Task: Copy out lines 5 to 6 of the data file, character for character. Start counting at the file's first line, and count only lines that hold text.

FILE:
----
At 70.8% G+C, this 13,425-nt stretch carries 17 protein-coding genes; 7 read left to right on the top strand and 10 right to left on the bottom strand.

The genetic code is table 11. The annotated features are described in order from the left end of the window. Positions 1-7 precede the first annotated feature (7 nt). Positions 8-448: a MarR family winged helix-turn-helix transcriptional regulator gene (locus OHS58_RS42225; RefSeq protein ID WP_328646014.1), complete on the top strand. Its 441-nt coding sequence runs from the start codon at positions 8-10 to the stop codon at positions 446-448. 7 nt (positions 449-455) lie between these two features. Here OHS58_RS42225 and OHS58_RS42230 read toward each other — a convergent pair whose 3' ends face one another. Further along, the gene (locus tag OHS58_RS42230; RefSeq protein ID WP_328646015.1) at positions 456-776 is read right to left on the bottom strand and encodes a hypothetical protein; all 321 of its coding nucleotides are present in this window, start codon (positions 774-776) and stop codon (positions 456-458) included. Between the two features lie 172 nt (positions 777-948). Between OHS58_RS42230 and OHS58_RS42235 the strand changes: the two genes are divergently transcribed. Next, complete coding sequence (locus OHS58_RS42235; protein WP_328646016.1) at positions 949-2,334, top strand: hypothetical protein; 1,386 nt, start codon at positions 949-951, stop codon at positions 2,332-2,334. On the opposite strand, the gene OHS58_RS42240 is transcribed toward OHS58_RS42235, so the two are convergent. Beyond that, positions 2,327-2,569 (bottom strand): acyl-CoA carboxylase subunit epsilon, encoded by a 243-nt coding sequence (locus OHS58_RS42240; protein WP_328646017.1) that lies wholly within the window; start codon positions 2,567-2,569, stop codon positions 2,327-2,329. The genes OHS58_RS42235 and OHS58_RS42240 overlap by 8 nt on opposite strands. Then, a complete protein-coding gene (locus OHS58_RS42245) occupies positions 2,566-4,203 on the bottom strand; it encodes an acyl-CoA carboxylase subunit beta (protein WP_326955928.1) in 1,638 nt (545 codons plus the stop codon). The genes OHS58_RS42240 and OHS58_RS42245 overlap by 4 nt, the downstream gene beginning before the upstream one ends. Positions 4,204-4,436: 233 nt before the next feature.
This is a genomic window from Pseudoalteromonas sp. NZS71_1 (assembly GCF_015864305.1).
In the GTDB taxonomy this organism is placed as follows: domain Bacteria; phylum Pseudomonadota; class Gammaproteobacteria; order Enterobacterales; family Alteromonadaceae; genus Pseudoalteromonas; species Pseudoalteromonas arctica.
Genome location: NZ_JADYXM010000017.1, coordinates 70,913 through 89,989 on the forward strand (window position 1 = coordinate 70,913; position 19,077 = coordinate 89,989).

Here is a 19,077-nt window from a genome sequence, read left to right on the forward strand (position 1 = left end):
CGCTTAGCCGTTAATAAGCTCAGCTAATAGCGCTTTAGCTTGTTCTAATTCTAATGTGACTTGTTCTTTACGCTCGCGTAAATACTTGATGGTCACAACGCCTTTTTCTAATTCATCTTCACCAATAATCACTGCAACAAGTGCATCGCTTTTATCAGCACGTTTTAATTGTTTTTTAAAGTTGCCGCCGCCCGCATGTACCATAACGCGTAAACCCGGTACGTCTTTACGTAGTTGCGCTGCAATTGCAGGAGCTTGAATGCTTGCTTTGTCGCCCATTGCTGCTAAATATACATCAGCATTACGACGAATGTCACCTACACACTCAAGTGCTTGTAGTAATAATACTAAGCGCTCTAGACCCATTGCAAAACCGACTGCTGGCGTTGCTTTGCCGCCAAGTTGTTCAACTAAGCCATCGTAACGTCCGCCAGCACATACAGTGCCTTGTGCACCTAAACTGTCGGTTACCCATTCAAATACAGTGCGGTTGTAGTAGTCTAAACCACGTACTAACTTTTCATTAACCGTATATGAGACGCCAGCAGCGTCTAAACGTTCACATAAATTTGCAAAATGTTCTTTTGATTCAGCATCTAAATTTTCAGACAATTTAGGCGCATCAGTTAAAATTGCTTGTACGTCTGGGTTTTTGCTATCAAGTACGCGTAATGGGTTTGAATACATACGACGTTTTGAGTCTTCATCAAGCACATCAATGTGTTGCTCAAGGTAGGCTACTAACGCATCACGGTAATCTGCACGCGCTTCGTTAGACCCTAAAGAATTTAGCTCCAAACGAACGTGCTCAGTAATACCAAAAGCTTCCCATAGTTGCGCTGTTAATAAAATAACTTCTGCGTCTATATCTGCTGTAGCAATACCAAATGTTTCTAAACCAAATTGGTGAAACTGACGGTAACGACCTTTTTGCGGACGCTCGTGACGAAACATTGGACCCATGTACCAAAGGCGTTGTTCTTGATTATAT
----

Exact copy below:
Genome location: NZ_JADYXM010000017.1, coordinates 70,913 through 89,989 on the forward strand (window position 1 = coordinate 70,913; position 19,077 = coordinate 89,989).

Here is a 19,077-nt window from a genome sequence, read left to right on the forward strand (position 1 = left end):